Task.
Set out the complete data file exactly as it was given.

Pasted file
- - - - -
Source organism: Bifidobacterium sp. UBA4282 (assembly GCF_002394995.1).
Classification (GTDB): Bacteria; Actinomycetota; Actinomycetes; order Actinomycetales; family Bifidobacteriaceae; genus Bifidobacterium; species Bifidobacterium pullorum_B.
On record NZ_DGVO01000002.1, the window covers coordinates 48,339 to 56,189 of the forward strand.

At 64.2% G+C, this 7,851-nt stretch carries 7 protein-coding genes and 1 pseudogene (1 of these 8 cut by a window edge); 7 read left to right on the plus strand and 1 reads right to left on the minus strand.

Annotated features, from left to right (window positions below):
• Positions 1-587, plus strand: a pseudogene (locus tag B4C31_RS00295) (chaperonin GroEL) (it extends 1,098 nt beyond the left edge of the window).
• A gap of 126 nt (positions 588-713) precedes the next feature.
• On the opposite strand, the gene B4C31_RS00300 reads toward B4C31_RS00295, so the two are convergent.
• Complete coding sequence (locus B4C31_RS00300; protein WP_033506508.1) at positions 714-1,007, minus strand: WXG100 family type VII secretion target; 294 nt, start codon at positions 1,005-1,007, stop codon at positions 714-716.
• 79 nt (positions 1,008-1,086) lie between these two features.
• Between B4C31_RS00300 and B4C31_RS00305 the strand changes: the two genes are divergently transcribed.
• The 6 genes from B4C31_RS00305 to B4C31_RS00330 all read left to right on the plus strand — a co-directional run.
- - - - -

Source organism: Bifidobacterium sp. UBA4282 (assembly GCF_002394995.1).
Classification (GTDB): Bacteria; Actinomycetota; Actinomycetes; order Actinomycetales; family Bifidobacteriaceae; genus Bifidobacterium; species Bifidobacterium pullorum_B.
On record NZ_DGVO01000002.1, the window covers coordinates 48,339 to 56,189 of the forward strand.

At 64.2% G+C, this 7,851-nt stretch carries 7 protein-coding genes and 1 pseudogene (1 of these 8 cut by a window edge); 7 read left to right on the plus strand and 1 reads right to left on the minus strand.

Annotated features, from left to right (window positions below):
• Positions 1-587, plus strand: a pseudogene (locus tag B4C31_RS00295) (chaperonin GroEL) (it extends 1,098 nt beyond the left edge of the window).
• A gap of 126 nt (positions 588-713) precedes the next feature.
• On the opposite strand, the gene B4C31_RS00300 reads toward B4C31_RS00295, so the two are convergent.
• Complete coding sequence (locus B4C31_RS00300; protein WP_033506508.1) at positions 714-1,007, minus strand: WXG100 family type VII secretion target; 294 nt, start codon at positions 1,005-1,007, stop codon at positions 714-716.
• 79 nt (positions 1,008-1,086) lie between these two features.
• Between B4C31_RS00300 and B4C31_RS00305 the strand changes: the two genes are divergently transcribed.
• The 6 genes from B4C31_RS00305 to B4C31_RS00330 all read left to right on the plus strand — a co-directional run.